By Ericka P. Thompson
Special to the NNPA from The Intelligence Report
Two days before Hurricane Katrina destroyed much of New Orleans, Kandis Williams, along with her three children packed a weekend's worth of clothes and headed to Memphis, Tenn.
"I had no idea we would only be left with the clothes in those bags," Williams, 43, told the Recorder.
A native of New Orleans, Williams says her large, close-knit family was used to tropical storms and hurricanes. With a threat of a storm approaching, they would pack enough water, batteries and canned food, and together wait until the storm passed.
"People wonder why so many stayed behind and I can tell you," she says. "People didn't have money to pick up and go. All you could do was hope and pray for the best. I left New Orleans with three kids packed for the weekend, a tank full of gas, six dollars in cash and a wallet full of credit cards - that's it."
However, this time was different. "We knew we had to leave," she says.
With four carloads trailing each other to Memphis, Williams says the normal six-hour trip took nearly 18 due to heavily congested traffic on the highways as people tried to escape the hurricane.
"It was like you were in a bad dream," she says. "There were broken down cars on the side of the road, people running out of gas and gas stations were closing. At one point we had to shut the engines off and wait. It was like a nightmare."
As the disaster's Aug. 29 anniversary approaches, Williams feels slightly conflicted. On one hand she misses New Orleans terribly and her family, but she's also thankful for how her life has changed for the better.
When close friends Carla Shelton and Christy Anderson learned that Williams and her children were staying with relatives in Memphis whose home was extremely overcrowded, they begged her to make a way to Indianapolis. She did, with an additional eight relatives.
"It didn't matter how many people she brought with her, I had no choice but to help," says Shelton. "She was my friend."
"We were greeted with so much love and warmth," adds Williams. "People brought us clothes, food, money, and whatever I needed for the kids. It was a phenomenal show of love from people we didn't know."
Thanks to the help of Shelton, Anderson and Eastern Star Church, Williams was able to move her family into a new, furnished home on the Eastside of the city. After meeting Father Boniface Hardin, founder and president of Martin University, and explaining her situation, Williams was granted a full scholarship to pursue a bachelor's degree in business accounting.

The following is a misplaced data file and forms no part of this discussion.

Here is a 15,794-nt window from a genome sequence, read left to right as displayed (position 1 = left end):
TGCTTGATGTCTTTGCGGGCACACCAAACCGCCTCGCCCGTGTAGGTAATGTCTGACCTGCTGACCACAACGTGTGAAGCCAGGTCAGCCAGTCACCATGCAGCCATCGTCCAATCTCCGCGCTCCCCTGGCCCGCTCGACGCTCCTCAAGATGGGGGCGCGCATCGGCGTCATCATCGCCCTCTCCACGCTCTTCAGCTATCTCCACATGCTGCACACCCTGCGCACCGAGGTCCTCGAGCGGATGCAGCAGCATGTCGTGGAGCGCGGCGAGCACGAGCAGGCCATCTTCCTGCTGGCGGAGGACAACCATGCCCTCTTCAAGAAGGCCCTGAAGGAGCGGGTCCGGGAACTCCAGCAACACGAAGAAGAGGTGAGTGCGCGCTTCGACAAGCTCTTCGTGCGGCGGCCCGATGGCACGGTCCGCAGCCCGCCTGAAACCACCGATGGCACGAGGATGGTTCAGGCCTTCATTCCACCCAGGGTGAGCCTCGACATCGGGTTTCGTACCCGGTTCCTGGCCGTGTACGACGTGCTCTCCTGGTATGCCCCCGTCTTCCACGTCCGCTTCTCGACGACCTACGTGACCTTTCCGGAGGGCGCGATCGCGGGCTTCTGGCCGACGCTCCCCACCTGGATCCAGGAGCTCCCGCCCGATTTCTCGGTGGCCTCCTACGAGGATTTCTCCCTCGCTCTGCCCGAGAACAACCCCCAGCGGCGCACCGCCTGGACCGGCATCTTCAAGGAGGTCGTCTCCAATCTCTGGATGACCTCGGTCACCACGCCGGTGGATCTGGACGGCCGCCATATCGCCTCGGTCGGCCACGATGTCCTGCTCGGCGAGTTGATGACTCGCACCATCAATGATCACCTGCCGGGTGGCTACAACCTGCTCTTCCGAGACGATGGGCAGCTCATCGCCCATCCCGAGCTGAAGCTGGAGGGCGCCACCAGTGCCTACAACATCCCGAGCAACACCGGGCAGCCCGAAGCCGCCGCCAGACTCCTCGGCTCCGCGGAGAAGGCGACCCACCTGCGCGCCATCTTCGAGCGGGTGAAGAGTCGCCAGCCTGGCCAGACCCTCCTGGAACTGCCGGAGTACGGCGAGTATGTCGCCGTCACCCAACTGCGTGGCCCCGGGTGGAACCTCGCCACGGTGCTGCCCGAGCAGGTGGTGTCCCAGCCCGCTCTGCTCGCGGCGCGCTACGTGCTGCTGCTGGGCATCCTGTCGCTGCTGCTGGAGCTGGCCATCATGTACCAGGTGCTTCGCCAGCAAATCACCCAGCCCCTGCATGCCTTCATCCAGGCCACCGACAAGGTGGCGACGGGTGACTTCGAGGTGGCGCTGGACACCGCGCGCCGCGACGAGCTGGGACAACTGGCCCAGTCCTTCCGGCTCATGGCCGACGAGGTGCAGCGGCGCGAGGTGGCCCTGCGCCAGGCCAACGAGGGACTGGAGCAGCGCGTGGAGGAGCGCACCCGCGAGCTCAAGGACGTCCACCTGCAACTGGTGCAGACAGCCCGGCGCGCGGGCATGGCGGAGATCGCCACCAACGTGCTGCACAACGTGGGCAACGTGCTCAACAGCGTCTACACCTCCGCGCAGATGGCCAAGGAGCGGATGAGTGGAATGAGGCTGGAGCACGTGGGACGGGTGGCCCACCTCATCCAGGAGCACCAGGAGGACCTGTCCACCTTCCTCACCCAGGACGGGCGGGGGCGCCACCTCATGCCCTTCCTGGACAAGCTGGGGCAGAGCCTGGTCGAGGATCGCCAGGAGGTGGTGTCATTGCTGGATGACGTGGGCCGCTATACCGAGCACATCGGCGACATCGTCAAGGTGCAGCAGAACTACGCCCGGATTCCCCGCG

Since 1986 Williams had worked in the banking industry and before Hurricane Katrina was holding down two jobs as a loan processor at a bank and mortgage company.
"Finishing my education is an answered prayer and a long awaited desire," says Williams who attends school full time while working part time as a substitute teacher. "I have the experience in banking but never had the opportunity to advance because I lacked a degree."
With New Orleans always in her heart, Williams often reminisced when she returned home two months after the hurricane.
"It was an unbelievable sight," she says. "It was like a deserted city, a place I didn't recognize."
Wearing protective masks and gloves due to mold, Williams describes seeing the inside of her home for the first time as heartbreaking.
"We tried to salvage whatever we could and that was minimal," she says. "Everything was piled on top of one another, the roof was too severely damaged to be fixed and the water damage was unbelievable. Marks showed that the water had reached as high as five feet."
Williams was able to salvage a few pictures and a 13-inch television.
"It was devastating to go through Katrina and lose everything, but I'm gaining more than I lost," she says. "It's going to work out in my favor and all of us that were affected. We survived for a reason."
Although her 17-year-old son was unable to make the adjustment and has since moved back to New Orleans to live with his father, Williams' 15-year-old daughter began her first year of high school last week and her 6-year-old son loves his new home.
Since being displaced, the majority of Williams' family has returned to New Orleans but will visit Indianapolis when the Colts host the Saints Sept. 6.
She jokes, "Indianapolis has been good to me but I only love the Colts when they're not playing the Saints."